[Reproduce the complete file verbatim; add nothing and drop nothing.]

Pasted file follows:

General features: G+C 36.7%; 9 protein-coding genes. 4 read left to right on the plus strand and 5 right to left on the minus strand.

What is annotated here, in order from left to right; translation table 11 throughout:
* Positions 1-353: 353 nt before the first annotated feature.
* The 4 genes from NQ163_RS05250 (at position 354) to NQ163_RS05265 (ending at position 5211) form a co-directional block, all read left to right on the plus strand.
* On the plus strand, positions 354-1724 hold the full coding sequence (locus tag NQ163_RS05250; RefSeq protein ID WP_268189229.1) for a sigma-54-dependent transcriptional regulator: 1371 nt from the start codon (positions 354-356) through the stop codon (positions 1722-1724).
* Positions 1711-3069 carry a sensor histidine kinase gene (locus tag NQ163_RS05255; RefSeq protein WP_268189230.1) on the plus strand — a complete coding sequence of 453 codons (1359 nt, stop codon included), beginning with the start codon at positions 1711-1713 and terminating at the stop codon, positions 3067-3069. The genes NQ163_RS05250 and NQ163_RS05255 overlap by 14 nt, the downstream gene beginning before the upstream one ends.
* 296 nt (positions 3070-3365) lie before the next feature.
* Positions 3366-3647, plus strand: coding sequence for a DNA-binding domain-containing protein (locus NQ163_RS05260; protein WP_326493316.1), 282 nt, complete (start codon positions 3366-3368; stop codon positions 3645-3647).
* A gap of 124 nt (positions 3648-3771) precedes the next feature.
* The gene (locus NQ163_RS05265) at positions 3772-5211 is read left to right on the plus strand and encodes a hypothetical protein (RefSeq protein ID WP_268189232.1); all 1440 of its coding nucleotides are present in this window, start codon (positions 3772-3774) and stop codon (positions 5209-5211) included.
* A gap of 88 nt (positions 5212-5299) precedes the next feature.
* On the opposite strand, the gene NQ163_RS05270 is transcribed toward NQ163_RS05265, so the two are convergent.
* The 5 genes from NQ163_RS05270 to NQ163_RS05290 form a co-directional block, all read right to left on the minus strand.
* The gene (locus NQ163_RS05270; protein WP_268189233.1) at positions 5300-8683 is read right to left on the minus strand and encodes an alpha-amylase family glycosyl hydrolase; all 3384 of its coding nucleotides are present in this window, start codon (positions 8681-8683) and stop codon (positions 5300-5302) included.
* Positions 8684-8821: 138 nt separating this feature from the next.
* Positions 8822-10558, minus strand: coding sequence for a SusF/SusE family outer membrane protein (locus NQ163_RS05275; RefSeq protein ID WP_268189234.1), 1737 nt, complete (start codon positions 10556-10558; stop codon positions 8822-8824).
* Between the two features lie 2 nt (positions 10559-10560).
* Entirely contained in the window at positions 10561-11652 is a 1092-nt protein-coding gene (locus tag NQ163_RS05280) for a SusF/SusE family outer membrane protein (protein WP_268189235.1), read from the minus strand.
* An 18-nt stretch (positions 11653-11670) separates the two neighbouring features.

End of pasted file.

General features: G+C 36.7%; 9 protein-coding genes. 4 read left to right on the plus strand and 5 right to left on the minus strand.

What is annotated here, in order from left to right; translation table 11 throughout:
* Positions 1-353: 353 nt before the first annotated feature.
* The 4 genes from NQ163_RS05250 (at position 354) to NQ163_RS05265 (ending at position 5211) form a co-directional block, all read left to right on the plus strand.
* On the plus strand, positions 354-1724 hold the full coding sequence (locus tag NQ163_RS05250; RefSeq protein ID WP_268189229.1) for a sigma-54-dependent transcriptional regulator: 1371 nt from the start codon (positions 354-356) through the stop codon (positions 1722-1724).
* Positions 1711-3069 carry a sensor histidine kinase gene (locus tag NQ163_RS05255; RefSeq protein WP_268189230.1) on the plus strand — a complete coding sequence of 453 codons (1359 nt, stop codon included), beginning with the start codon at positions 1711-1713 and terminating at the stop codon, positions 3067-3069. The genes NQ163_RS05250 and NQ163_RS05255 overlap by 14 nt, the downstream gene beginning before the upstream one ends.
* 296 nt (positions 3070-3365) lie before the next feature.
* Positions 3366-3647, plus strand: coding sequence for a DNA-binding domain-containing protein (locus NQ163_RS05260; protein WP_326493316.1), 282 nt, complete (start codon positions 3366-3368; stop codon positions 3645-3647).
* A gap of 124 nt (positions 3648-3771) precedes the next feature.
* The gene (locus NQ163_RS05265) at positions 3772-5211 is read left to right on the plus strand and encodes a hypothetical protein (RefSeq protein ID WP_268189232.1); all 1440 of its coding nucleotides are present in this window, start codon (positions 3772-3774) and stop codon (positions 5209-5211) included.
* A gap of 88 nt (positions 5212-5299) precedes the next feature.
* On the opposite strand, the gene NQ163_RS05270 is transcribed toward NQ163_RS05265, so the two are convergent.
* The 5 genes from NQ163_RS05270 to NQ163_RS05290 form a co-directional block, all read right to left on the minus strand.
* The gene (locus NQ163_RS05270; protein WP_268189233.1) at positions 5300-8683 is read right to left on the minus strand and encodes an alpha-amylase family glycosyl hydrolase; all 3384 of its coding nucleotides are present in this window, start codon (positions 8681-8683) and stop codon (positions 5300-5302) included.
* Positions 8684-8821: 138 nt separating this feature from the next.
* Positions 8822-10558, minus strand: coding sequence for a SusF/SusE family outer membrane protein (locus NQ163_RS05275; RefSeq protein ID WP_268189234.1), 1737 nt, complete (start codon positions 10556-10558; stop codon positions 8822-8824).
* Between the two features lie 2 nt (positions 10559-10560).
* Entirely contained in the window at positions 10561-11652 is a 1092-nt protein-coding gene (locus tag NQ163_RS05280) for a SusF/SusE family outer membrane protein (protein WP_268189235.1), read from the minus strand.
* An 18-nt stretch (positions 11653-11670) separates the two neighbouring features.